Diane has long praised the KIPP schools, for instance. But KIPP's founders are the first to concede that they have no "secret sauce" or super-curriculum. Rather, they have aggressively and assiduously executed their model. They have added more time. They insist on strict discipline. They carefully select their teachers. They serve students and families who embrace the school's focus and mission. None of these things are secretive, but they are all immensely difficult to do in conventional school systems hampered by contracts, statutes, bureaucratic disciplinary policies, broken HR systems, and mission creep. Choice, charter-provided autonomy, and test-based accountability make possible the focus and coherence that makes schools like KIPP work.
The problem, as I see it, is not that choice or accountability "don't work"--but that the naïve faith that they constitute "fixes" has led us to skip past the hard work necessary to take advantage of the opportunities they can provide. As I've argued most recently in Education Unbound, school choice, for instance, is merely part of an equation that can create opportunities for smart problem-solving, when incentives are sensibly aligned, the landscape is cleared, and the conditions encourage and nurture excellence. And, as I argued in the 2002 Brookings volume Revolution at the Margins, the notion that "competition" from charter schooling, public school choice, or even school vouchers would simply and automatically push districts to improve was always based on a profoundly flawed understanding of bureaucratic behavior, funding arrangements, and school system dynamics. Choice is not a silver bullet solution to anything, as thinkers from Milton Friedman to Friedrich von Hayek have sought to explain. Rather, well-constructed markets are merely an opportunity to channel talent, energy, and dynamism in socially productive ways. Until very recently, would-be reformers have paid scant attention to any of this beyond championing "choice," so it should hardly surprise that it has delivered less than we might wish.
We've seen the same kinds of mistakes when it comes to accountability. Accountability is not a solution; it is a toolbox. And the tools need to sharp, well-constructed, and appropriate to the task at hand if they are to suit. I'd contend that none of those is a particularly apt description of NCLB-style accountability. More tellingly, as I argued a number of years ago in the Ed Leadership article "The Case for Being Mean," accountability works not primarily by making professionals "work harder" or by encouraging them to mimic other organizations with more impressive results, but by creating a dynamic environment in which newly empowered leaders have the opportunity and incentive to solve problems in creative ways. Unfortunately, we have often combined our push towards accountability with new dictates and more prescriptions regarding remedies and strategies while doing little to equip or prepare leaders to approach challenges in new ways. Again, such an approach almost always ensures that "accountability" will disappoint.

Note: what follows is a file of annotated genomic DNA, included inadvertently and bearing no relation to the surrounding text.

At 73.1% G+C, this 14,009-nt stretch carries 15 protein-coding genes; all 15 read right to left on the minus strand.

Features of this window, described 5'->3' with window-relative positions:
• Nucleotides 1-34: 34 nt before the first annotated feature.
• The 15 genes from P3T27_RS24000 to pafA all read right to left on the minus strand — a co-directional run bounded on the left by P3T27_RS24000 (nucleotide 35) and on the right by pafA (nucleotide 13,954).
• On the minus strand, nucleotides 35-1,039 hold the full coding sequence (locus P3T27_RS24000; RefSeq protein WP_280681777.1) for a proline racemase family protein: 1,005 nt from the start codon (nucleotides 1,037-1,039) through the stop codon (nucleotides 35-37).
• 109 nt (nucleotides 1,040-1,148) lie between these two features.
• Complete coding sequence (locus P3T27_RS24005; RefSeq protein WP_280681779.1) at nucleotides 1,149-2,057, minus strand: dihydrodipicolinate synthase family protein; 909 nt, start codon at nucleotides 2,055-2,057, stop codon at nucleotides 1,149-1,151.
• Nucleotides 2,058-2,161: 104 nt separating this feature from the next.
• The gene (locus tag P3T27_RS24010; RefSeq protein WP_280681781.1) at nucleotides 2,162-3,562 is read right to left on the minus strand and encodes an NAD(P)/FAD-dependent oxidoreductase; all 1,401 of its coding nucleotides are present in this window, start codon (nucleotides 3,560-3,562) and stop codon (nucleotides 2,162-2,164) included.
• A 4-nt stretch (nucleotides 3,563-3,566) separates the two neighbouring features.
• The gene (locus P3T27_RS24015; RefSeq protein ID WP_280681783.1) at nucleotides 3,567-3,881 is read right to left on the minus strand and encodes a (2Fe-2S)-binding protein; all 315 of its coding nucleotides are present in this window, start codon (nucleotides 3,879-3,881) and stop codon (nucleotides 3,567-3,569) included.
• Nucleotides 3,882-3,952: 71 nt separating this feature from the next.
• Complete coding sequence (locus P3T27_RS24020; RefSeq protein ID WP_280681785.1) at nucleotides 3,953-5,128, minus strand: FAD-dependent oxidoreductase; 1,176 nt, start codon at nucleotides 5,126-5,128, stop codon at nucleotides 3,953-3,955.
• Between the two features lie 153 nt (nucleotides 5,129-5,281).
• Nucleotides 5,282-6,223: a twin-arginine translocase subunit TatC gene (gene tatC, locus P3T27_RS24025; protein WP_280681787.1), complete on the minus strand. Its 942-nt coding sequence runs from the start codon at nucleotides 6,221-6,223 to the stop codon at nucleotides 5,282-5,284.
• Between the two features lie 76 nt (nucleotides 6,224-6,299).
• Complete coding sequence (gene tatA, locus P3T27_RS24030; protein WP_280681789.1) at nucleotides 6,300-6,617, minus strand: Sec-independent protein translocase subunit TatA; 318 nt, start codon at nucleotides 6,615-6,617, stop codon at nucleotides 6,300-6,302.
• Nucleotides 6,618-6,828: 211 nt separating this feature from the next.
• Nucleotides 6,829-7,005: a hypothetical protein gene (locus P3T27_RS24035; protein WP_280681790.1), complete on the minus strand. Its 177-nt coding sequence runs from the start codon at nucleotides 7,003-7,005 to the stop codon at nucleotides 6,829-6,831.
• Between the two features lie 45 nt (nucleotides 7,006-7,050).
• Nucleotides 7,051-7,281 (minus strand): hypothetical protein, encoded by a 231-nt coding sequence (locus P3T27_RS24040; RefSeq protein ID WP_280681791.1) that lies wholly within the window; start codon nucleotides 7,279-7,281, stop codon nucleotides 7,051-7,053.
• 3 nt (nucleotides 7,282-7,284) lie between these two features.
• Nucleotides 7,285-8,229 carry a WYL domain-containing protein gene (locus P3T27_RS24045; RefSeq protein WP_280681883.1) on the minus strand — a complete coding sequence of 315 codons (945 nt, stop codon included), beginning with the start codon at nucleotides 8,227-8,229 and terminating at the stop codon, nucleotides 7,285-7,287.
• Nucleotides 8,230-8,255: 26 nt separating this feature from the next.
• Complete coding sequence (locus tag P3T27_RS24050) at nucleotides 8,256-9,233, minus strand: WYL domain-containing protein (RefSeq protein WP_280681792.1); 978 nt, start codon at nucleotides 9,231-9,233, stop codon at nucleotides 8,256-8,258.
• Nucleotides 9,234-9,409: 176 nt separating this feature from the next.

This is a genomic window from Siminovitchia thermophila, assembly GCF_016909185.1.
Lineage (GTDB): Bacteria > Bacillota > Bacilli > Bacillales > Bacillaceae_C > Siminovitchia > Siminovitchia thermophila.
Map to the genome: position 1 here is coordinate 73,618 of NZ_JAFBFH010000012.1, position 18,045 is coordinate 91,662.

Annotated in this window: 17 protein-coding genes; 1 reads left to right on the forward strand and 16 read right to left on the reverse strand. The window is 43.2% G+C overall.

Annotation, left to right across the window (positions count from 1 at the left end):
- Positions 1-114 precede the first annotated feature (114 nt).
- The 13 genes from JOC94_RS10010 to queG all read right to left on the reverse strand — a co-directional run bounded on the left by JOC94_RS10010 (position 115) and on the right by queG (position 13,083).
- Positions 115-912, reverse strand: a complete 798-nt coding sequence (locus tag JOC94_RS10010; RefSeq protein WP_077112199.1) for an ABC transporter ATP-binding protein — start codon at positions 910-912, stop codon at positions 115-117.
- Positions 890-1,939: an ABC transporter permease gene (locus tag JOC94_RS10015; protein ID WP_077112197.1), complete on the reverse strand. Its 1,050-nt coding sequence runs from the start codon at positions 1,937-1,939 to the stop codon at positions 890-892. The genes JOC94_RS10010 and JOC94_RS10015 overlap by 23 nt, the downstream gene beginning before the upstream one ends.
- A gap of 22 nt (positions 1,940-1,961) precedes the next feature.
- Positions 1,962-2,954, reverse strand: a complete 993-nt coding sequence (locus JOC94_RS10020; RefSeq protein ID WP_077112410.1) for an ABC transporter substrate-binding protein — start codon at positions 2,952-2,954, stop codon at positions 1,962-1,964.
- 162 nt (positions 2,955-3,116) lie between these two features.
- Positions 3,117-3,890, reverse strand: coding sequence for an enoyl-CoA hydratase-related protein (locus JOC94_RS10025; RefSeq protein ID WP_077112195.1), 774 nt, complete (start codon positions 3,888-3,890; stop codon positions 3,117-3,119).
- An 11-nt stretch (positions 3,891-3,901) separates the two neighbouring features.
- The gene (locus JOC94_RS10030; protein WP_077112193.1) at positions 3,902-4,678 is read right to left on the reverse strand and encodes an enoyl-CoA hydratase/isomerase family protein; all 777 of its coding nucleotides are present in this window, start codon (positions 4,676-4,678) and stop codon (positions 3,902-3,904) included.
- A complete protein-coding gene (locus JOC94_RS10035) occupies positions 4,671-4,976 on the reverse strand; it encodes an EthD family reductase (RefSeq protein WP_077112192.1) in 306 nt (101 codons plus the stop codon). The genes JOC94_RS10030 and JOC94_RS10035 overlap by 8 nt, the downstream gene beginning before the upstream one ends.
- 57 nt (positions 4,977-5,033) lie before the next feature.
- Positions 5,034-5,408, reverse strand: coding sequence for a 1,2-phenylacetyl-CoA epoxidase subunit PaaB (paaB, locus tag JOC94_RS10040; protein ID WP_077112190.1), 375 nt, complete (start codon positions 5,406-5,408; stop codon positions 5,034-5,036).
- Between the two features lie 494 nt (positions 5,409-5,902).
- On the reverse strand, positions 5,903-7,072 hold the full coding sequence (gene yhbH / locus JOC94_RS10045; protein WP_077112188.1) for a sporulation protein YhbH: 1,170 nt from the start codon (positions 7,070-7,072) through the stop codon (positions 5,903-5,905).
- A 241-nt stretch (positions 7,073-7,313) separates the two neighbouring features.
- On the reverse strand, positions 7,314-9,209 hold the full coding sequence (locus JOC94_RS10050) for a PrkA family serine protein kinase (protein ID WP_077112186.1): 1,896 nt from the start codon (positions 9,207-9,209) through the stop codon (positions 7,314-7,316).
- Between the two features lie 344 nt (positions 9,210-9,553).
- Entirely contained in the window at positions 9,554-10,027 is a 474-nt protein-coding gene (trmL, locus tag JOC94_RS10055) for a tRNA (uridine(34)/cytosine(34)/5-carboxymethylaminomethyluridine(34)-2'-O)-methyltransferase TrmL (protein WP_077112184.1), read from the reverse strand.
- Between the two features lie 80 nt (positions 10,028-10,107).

For all this, I'm reluctant to be too hard on Diane. She was sold a bill of goods by overly enthusiastic choice advocates twenty years ago who promised, in the words of my dear friends John Chubb and Terry Moe, "Without being too literal about it, we think reformers would do well to entertain the notion that choice is a panacea....It has the capacity all by itself to bring about the kind of transformation that, for years, reformers have been seeking to engineer in myriad other ways." Choice enthusiasts have long oversold the "choice is the solution" line, while soft-shoeing all the hard work it takes to ensure that choice leads to an array of good choices. Accountability enthusiasts in the Bush era repeatedly made the same error, while airily dismissing thoughtful skeptics like Dan Koretz, Bob Linn, and Jim Popham and their cautions about how tests can and should be used. Given that context, it's hard to blame Diane for slamming choice and accountability for not delivering what boosters had promised.
And that's why Duncan's rhetoric concerns me so. I fear that, in failing to explain what choice and merit pay can and can't do, he is setting us up for another round of overhyped but disappointing reform, in which we pay too little attention to what it will take for these structural shifts to deliver. I fear, like Diane, we'll wind up disillusioned and resigned, back at square one, and once again trying to figure out how to squeeze coherence and instructional excellence out of a K-12 system that's ill-equipped to deliver it.